Cleaning copper with ketchup might just be one of the easiest – and cheapest – green cleaning hacks at home.
If you have a bunch of ketchup packets in your kitchen drawers from take out meals, then this could be the smart way to use them up without being wasteful!
Why Ketchup Works to Clean Copper
Your first question probably is “Why does ketchup clean copper?”
It’s a great question.
And it’s pretty simple.
Ketchup is often made with vinegar, and vinegar is great for cleaning because of its acetic acid. (By the way, you can use just vinegar to clean copper, too.)
Tomatoes are also acidic by nature, just like oranges are acidic. Both vinegar and tomatoes have a gentle acidity that removes tarnish and debris from the copper.
Which is why cleaning copper with ketchup is an amazing green cleaning hack!
Does Copper Need to Be Cleaned?
Wondering if you actually need to clean the tarnish off of your copper?
Actually, no you don’t have to!
Copper is naturally going to develop a patina, which many call tarnish, over time. It happens when copper is exposed to air and develops a layer of copper oxide, which we call tarnish.
It’s the same for copper gutters and copper statues (like the Statue of Liberty).
There is nothing wrong with the patina that copper develops over time. In fact, that tarnish patina actually helps protect the copper surface.
Yet many people don’t like the look of tarnished copper (myself included). I like the bright, shiny copper look. If you do, too, then you’ll want to know of cleaning copper with ketchup works.
How to Clean Copper with Ketchup
There are many different types of copper items in your home. The most common are probably jewelry, copper mule mugs, or pots and pans.
All can be cleaned with ketchup. But you’ll probably want to do it in different ways.
P.S. Ketchup is also great at cleaning brass objects. So anything from door knockers to draw pulls to candlesticks can be cleaned in the same way as copper.
If you have copper jewelry, here’s how to clean copper with ketchup:
- Place the small jewelry items in a glass bowl.
- Cover with ketchup (just enough to cover the jewelry without wasting the ketchup).
- Let sit for 30 minutes.
- Rinse off the jewelry with water until the ketchup is completely removed.
- If needed, soak the copper jewelry again in ketchup for another 15 minutes.
- Dry with a soft cotton cloth.
Pots and Pans or Mugs
To clean a copper pot or pan with ketchup, follow these simple instructions:
- Squeeze ketchup onto a small surface area of the pot or pan.
- You can allow the ketchup to sit about 10-30 minutes to start working, or you can immediately start cleaning with the copper.
- Using a toothbrush (I like to use toothbrushes that need to be replaced in the bathroom for cleaning projects like this to repurpose them), scrub in small circles. Apply gentle pressure while scrubbing. Some people like to use a scouring pad, too, which is going to be much more rough. For the bottom of pots and pans this might be okay, but for mugs you probably don’t want to do that.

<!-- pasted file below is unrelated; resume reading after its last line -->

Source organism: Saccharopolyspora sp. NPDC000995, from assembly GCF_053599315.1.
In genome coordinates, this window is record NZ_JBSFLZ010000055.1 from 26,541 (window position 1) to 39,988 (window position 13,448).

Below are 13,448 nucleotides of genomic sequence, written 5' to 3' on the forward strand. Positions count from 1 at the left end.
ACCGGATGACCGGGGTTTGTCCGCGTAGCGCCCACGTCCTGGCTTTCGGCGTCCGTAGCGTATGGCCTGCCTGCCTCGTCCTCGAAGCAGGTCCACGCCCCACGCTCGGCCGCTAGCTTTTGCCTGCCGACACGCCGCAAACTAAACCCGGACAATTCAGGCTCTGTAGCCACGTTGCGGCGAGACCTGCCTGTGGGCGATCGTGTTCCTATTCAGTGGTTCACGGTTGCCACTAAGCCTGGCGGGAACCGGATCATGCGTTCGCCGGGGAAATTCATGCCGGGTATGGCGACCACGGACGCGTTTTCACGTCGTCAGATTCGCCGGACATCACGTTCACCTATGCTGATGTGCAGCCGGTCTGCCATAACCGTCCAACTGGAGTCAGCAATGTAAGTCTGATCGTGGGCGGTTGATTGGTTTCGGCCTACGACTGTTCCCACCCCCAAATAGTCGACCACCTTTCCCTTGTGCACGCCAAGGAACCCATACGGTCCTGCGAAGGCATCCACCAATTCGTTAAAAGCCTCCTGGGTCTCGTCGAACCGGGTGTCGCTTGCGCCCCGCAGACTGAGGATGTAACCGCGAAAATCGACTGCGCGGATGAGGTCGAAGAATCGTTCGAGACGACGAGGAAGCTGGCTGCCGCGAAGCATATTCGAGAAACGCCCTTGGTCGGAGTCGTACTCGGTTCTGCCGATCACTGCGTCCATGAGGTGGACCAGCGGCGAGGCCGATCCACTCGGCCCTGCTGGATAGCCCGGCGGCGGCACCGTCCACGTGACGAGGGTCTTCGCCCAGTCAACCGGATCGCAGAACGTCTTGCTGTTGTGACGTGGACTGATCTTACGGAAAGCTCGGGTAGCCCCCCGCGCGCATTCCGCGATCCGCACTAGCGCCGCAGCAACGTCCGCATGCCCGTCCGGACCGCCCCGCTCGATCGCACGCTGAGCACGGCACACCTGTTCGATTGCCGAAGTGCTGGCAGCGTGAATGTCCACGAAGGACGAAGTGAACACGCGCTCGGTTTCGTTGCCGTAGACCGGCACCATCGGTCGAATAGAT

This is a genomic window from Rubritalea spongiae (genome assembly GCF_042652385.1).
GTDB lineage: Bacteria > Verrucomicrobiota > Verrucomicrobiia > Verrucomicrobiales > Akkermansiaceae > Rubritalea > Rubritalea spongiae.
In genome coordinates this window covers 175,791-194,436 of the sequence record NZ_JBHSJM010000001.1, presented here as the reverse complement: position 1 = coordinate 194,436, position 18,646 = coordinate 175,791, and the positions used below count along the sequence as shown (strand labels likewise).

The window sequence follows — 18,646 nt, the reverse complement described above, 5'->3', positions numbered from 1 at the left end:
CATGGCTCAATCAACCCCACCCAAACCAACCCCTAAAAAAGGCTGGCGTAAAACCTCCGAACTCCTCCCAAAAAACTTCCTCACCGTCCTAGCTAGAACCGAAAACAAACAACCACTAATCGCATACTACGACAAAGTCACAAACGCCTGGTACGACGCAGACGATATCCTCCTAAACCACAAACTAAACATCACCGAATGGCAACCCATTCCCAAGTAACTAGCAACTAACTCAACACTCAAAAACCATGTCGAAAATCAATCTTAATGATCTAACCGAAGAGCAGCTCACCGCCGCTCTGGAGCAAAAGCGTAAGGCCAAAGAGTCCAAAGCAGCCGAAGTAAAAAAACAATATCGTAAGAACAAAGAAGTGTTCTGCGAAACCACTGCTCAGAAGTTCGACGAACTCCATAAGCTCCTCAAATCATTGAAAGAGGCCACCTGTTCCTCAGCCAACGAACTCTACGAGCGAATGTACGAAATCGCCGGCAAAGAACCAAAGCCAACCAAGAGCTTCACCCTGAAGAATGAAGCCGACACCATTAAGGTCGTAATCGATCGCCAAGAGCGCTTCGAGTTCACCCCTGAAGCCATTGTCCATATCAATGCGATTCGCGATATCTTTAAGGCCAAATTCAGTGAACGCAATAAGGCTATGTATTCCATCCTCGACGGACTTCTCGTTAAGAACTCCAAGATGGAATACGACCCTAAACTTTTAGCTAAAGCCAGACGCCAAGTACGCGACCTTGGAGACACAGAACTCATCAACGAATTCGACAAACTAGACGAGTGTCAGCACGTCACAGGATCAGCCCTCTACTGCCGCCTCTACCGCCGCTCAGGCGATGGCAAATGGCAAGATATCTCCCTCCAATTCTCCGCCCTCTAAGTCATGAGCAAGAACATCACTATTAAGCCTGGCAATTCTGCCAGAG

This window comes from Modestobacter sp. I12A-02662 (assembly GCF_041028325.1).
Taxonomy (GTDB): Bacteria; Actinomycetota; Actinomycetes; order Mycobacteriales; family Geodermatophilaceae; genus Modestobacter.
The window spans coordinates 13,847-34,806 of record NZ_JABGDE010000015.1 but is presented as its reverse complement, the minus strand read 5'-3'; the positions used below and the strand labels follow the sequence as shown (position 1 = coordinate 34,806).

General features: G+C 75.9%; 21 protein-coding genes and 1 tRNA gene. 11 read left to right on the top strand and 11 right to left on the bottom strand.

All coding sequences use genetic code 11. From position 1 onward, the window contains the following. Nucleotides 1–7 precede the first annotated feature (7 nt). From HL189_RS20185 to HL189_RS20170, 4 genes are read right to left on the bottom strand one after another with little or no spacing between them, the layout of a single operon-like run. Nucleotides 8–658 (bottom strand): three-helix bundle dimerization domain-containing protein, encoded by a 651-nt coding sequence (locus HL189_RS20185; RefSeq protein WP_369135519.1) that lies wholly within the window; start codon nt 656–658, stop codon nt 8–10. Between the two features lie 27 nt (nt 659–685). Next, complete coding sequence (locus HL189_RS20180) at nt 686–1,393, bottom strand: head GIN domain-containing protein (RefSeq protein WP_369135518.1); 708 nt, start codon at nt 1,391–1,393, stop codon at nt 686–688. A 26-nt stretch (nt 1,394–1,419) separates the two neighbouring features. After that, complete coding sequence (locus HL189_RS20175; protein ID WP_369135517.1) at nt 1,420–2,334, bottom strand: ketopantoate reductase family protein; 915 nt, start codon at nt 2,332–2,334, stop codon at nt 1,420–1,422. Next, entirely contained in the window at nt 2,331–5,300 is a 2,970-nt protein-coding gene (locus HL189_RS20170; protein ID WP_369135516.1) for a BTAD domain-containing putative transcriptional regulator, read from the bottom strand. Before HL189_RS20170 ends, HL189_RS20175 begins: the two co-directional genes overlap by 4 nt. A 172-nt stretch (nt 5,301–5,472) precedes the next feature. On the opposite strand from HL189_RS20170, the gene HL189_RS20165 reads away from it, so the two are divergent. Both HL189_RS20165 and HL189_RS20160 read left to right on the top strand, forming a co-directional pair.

- Continue over the entire copper surface until all tarnish is off.
- Rinse off the ketchup with water.
- Buff the pot or pan with a dry cotton cloth.
Using Salt and Ketchup to Clean Copper
Usually ketchup and a scrubbing action (from either a brush or scouring pad) is enough to get the tarnish off of copper.
But perhaps you have a lot of patina on your copper. Or you just really want to scrub a copper pot well.
You can add extra cleaning power and still use non-toxic ingredients by adding salt to the ketchup.
A mixture of half ketchup and half table salt will make a scrub with a lot of grit to work off the copper tarnish.
Both are still food products and safe to use for cleaning.
Copper Cleaning Chemicals
Even though ketchup and vinegar are perfect for cleaning copper with their acetic acid, there are plenty of store-bought copper cleaning chemicals available to purchase.
Which seems silly because you’re spending a lot more money on a product you don’t need. And likely exposing yourself to unnecessary toxic chemicals.
Among the harsh chemicals that can be used in store-bought copper cleaning products and tarnish removers are:
- Acetone The same chemical found in nail polish remover.
- Hydrochloric Acid A very dangerous chemical.
- Muriatic Acid Another name for hydrochloric acid
More Green Cleaning Hacks
Love how easy it is to clean with non-toxic products that protect your health?
I do, too!
So be sure to check out this simple green cleaning hack to use vinegar to clean your toilet. And how to use vinegar to clean your shower head work so that it works better today!
If you prefer to buy a really great all-purpose non-toxic cleaner for the entire house, I can’t recommend Branch Basics highly enough! You can use one bottle throughout the entire home!
Friday 5th of June 2020
Tried ketchup on my copper kitchen sink and it worked like a charm! No harsh chemicals or smells compared to the kitchen copper cleaner that I've been using. This is my new go-to method for cleaning my sink from now on. Also key in keeping copper from dulling is to thoroughly dry the area once it's been washed.
Friday 5th of June 2020
Sounds great to hear, Terry. Thank you for sharing with us!
Wednesday 22nd of April 2020
I may have left ketchup on a copper pot too long. After buffing out and removing tarnish, which came off, the copper was cloudy or foggy looking and when I cleaned the pot and put it in the burner with water the bottom of the pot on the outside started to smell as the pot heated up.
Any suggestions on removing the ketchup residue?
Thursday 23rd of April 2020
Chris, you could use a wipe of white distilled vinegar to get off the residue. Then I'd wipe with water just to make sure that there's nothing left on the bottom of the pan.